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A review article published in The Lancet has reported on the relationship between obesity and intestinal bacteria. The review has summarised evidence for the role of inflammation in obesity, with emphasis of the role of the intestinal microbiota and changes in intestinal permeability.

With the worldwide prevalence of obesity on the rise, the World Health Organization reports that up to 35% of people over the age of 20 are considered overweight, while 11% of this population are considered obese (BMI>30 kg/m2).

Dr Cox and colleagues from the Griffith Health Institute, Griffith University, QLD, Australia, has reported in The Lancet on the link between the composition of microorganisms present in the intestine (intestinal microbiota), mucosa, and associated lymphoid tissue as a ‘biological network’ involved in inflammation and obesity-associated disease.

Various markers of inflammation have been linked with obesity and associated diseases such as cardiovascular disease and type 2 diabetes. While some associations have been identified, Dr Cox states that the pathways underpinning the relationship between inflammation and obesity are not well understood. She notes that the microbiota present in the intestine have been shown to have important roles in health and disease. The functions of the microbiota include: resistance to infection, maintenance of an intact mucosal surface, and development of lymphoid tissue. In addition, the intestinal microbiota may play a role in energy uptake, which is interesting given the potential for involvement in obesity.

In this context, animal studies have provided evidence to support the involvement of the intestinal microbiota in energy uptake and body composition. The studies have demonstrated that changes in microbiota alters energy uptake, fat mass, and body composition; alterations in dietary patterns can also change the array of microorganisms that make up the intestinal microbiota, potentially increasing the tendency for excess body weight.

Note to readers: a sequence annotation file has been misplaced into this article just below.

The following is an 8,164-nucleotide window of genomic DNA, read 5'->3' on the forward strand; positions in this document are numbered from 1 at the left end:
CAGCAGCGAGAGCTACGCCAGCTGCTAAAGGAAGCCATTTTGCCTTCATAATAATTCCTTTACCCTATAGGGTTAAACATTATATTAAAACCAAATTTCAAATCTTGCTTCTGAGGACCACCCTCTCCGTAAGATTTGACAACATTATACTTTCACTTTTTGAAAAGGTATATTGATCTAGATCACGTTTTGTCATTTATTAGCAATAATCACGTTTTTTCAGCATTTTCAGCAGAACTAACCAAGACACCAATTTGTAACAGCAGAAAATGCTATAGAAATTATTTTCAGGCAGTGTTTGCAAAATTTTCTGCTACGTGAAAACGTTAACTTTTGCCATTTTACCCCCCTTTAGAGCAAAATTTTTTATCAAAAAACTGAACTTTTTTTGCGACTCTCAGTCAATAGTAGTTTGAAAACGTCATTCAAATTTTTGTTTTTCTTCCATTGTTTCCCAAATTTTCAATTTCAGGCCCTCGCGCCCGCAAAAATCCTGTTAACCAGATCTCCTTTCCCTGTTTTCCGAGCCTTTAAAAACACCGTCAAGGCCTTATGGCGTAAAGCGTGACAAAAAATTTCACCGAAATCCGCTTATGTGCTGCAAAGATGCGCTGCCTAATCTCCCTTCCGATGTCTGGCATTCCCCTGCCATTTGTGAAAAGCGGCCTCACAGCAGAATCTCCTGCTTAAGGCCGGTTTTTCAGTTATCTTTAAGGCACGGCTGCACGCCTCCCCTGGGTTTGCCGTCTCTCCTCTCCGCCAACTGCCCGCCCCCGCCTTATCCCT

Human studies have also supported a role for the microbiota in body composition, demonstrating a difference in composition of microbiota when comparing between obese and lean people. However, the results of human studies have been inconsistent, revealing a need for greater research in this area. Conversely, human studies have also revealed that alterations in dietary intake have effects on altering the composition of the intestinal microbiota.These dietary alterations have included: low-fat diets, low-carbohydrate diets, high-protein diets, plant-based, or animal-based diets. Whether the intestinal microbiota is cause or effect in this context is still not known.

In her review, Dr Cox also discusses the potential for the microbiota to regulate intestinal permeability, which could also be important in the context of obesity, since there are reported associations between intestinal permeability and BMI. While animal studies have provided evidence to support the idea that microbiota plays a role in intestinal permeability, primarily through the regulation of tight-junctions between the intestinal cells, there is a lack of human studies available from which to draw any supporting evidence. The authors suggest that the microbiota’s role in altering intestinal permeability and activation of immune signalling can result in a ‘low-grade’ inflammatory response that increases the risk of obesity-associated disease. Conversely, altering the make-up of the microbiota may be a new avenue for intervention in an effort to reduce the risk of obesity and associated co-morbidities.

 

Cox, AJ, West, NP, Cripps, AW. “Obesity, inflammation, and the gut microbiota”

The Lancet Diabetes & Endocrinology Published Online: 21 July 2014.

World Health Organization Global Health Risks—mortality and burden of disease attributable to selected major risks.” Available from: http://www.who.int.healthinfo/global_burden_disease/GlobalHealthRisks_report_full.pdf; 2009. (Accessed Jan 16, 2014).

Image courtesy of renjith krishnan at FreeDigitalPhotos.net

 

 

 

Written by Deborah Tallarigo, PhD

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